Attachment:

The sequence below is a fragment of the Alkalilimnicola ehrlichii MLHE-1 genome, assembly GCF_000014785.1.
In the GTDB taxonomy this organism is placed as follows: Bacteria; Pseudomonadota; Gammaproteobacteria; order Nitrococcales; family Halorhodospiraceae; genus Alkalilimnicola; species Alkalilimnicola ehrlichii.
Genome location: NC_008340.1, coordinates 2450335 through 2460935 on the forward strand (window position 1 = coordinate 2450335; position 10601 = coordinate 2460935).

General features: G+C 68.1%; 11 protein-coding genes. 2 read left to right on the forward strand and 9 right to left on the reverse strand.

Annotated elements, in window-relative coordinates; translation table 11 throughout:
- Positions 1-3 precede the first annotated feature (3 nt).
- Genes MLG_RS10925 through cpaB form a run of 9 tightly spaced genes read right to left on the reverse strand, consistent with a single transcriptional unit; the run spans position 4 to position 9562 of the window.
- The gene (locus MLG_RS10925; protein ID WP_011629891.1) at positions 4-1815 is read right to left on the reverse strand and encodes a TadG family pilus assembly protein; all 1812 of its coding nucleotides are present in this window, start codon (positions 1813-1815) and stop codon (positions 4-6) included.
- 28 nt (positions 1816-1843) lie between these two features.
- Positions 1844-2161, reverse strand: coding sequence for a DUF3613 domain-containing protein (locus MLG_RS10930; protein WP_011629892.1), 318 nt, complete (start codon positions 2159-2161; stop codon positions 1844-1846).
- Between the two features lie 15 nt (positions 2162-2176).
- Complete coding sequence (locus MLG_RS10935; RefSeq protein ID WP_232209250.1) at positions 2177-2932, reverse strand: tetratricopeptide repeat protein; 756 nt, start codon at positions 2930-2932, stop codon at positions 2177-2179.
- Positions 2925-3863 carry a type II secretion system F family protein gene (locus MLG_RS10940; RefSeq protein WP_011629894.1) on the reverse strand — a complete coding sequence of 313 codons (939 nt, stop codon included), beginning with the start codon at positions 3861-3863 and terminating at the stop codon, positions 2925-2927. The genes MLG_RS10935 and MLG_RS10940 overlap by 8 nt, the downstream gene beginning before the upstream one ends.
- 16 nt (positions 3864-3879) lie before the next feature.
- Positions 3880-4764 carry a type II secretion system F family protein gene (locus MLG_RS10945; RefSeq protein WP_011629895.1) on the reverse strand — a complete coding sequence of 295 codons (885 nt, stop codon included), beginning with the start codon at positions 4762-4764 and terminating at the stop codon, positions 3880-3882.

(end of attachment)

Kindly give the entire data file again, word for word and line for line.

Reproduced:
The sequence below is a fragment of the Alkalilimnicola ehrlichii MLHE-1 genome, assembly GCF_000014785.1.
In the GTDB taxonomy this organism is placed as follows: Bacteria; Pseudomonadota; Gammaproteobacteria; order Nitrococcales; family Halorhodospiraceae; genus Alkalilimnicola; species Alkalilimnicola ehrlichii.
Genome location: NC_008340.1, coordinates 2450335 through 2460935 on the forward strand (window position 1 = coordinate 2450335; position 10601 = coordinate 2460935).

General features: G+C 68.1%; 11 protein-coding genes. 2 read left to right on the forward strand and 9 right to left on the reverse strand.

Annotated elements, in window-relative coordinates; translation table 11 throughout:
- Positions 1-3 precede the first annotated feature (3 nt).
- Genes MLG_RS10925 through cpaB form a run of 9 tightly spaced genes read right to left on the reverse strand, consistent with a single transcriptional unit; the run spans position 4 to position 9562 of the window.
- The gene (locus MLG_RS10925; protein ID WP_011629891.1) at positions 4-1815 is read right to left on the reverse strand and encodes a TadG family pilus assembly protein; all 1812 of its coding nucleotides are present in this window, start codon (positions 1813-1815) and stop codon (positions 4-6) included.
- 28 nt (positions 1816-1843) lie between these two features.
- Positions 1844-2161, reverse strand: coding sequence for a DUF3613 domain-containing protein (locus MLG_RS10930; protein WP_011629892.1), 318 nt, complete (start codon positions 2159-2161; stop codon positions 1844-1846).
- Between the two features lie 15 nt (positions 2162-2176).
- Complete coding sequence (locus MLG_RS10935; RefSeq protein ID WP_232209250.1) at positions 2177-2932, reverse strand: tetratricopeptide repeat protein; 756 nt, start codon at positions 2930-2932, stop codon at positions 2177-2179.
- Positions 2925-3863 carry a type II secretion system F family protein gene (locus MLG_RS10940; RefSeq protein WP_011629894.1) on the reverse strand — a complete coding sequence of 313 codons (939 nt, stop codon included), beginning with the start codon at positions 3861-3863 and terminating at the stop codon, positions 2925-2927. The genes MLG_RS10935 and MLG_RS10940 overlap by 8 nt, the downstream gene beginning before the upstream one ends.
- 16 nt (positions 3864-3879) lie before the next feature.
- Positions 3880-4764 carry a type II secretion system F family protein gene (locus MLG_RS10945; RefSeq protein WP_011629895.1) on the reverse strand — a complete coding sequence of 295 codons (885 nt, stop codon included), beginning with the start codon at positions 4762-4764 and terminating at the stop codon, positions 3880-3882.